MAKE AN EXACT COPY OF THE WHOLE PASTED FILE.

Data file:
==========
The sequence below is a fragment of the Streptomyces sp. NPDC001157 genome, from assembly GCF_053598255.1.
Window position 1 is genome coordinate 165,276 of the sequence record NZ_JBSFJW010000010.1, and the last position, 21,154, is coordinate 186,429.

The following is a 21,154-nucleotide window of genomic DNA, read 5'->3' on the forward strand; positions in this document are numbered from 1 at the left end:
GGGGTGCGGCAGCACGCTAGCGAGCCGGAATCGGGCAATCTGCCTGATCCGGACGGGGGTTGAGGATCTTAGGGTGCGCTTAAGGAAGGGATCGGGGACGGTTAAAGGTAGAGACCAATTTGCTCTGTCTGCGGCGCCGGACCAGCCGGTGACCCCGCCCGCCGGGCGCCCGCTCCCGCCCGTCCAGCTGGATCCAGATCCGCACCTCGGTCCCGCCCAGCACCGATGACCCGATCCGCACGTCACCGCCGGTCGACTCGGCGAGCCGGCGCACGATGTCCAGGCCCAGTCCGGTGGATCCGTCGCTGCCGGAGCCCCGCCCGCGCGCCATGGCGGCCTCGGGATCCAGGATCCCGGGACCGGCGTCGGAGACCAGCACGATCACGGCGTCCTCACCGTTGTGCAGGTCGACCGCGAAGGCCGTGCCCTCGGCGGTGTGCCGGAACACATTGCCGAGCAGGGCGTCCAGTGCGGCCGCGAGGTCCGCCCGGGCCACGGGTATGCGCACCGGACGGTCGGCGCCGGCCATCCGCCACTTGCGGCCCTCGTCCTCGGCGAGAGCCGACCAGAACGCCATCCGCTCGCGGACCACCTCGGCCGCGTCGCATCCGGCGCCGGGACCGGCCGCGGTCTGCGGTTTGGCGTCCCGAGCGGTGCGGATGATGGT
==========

The sequence below is a fragment of the Streptomyces sp. NPDC001157 genome, from assembly GCF_053598255.1.
Window position 1 is genome coordinate 165,276 of the sequence record NZ_JBSFJW010000010.1, and the last position, 21,154, is coordinate 186,429.

The following is a 21,154-nucleotide window of genomic DNA, read 5'->3' on the forward strand; positions in this document are numbered from 1 at the left end:
GGGGTGCGGCAGCACGCTAGCGAGCCGGAATCGGGCAATCTGCCTGATCCGGACGGGGGTTGAGGATCTTAGGGTGCGCTTAAGGAAGGGATCGGGGACGGTTAAAGGTAGAGACCAATTTGCTCTGTCTGCGGCGCCGGACCAGCCGGTGACCCCGCCCGCCGGGCGCCCGCTCCCGCCCGTCCAGCTGGATCCAGATCCGCACCTCGGTCCCGCCCAGCACCGATGACCCGATCCGCACGTCACCGCCGGTCGACTCGGCGAGCCGGCGCACGATGTCCAGGCCCAGTCCGGTGGATCCGTCGCTGCCGGAGCCCCGCCCGCGCGCCATGGCGGCCTCGGGATCCAGGATCCCGGGACCGGCGTCGGAGACCAGCACGATCACGGCGTCCTCACCGTTGTGCAGGTCGACCGCGAAGGCCGTGCCCTCGGCGGTGTGCCGGAACACATTGCCGAGCAGGGCGTCCAGTGCGGCCGCGAGGTCCGCCCGGGCCACGGGTATGCGCACCGGACGGTCGGCGCCGGCCATCCGCCACTTGCGGCCCTCGTCCTCGGCGAGAGCCGACCAGAACGCCATCCGCTCGCGGACCACCTCGGCCGCGTCGCATCCGGCGCCGGGACCGGCCGCGGTCTGCGGTTTGGCGTCCCGAGCGGTGCGGATGATGGT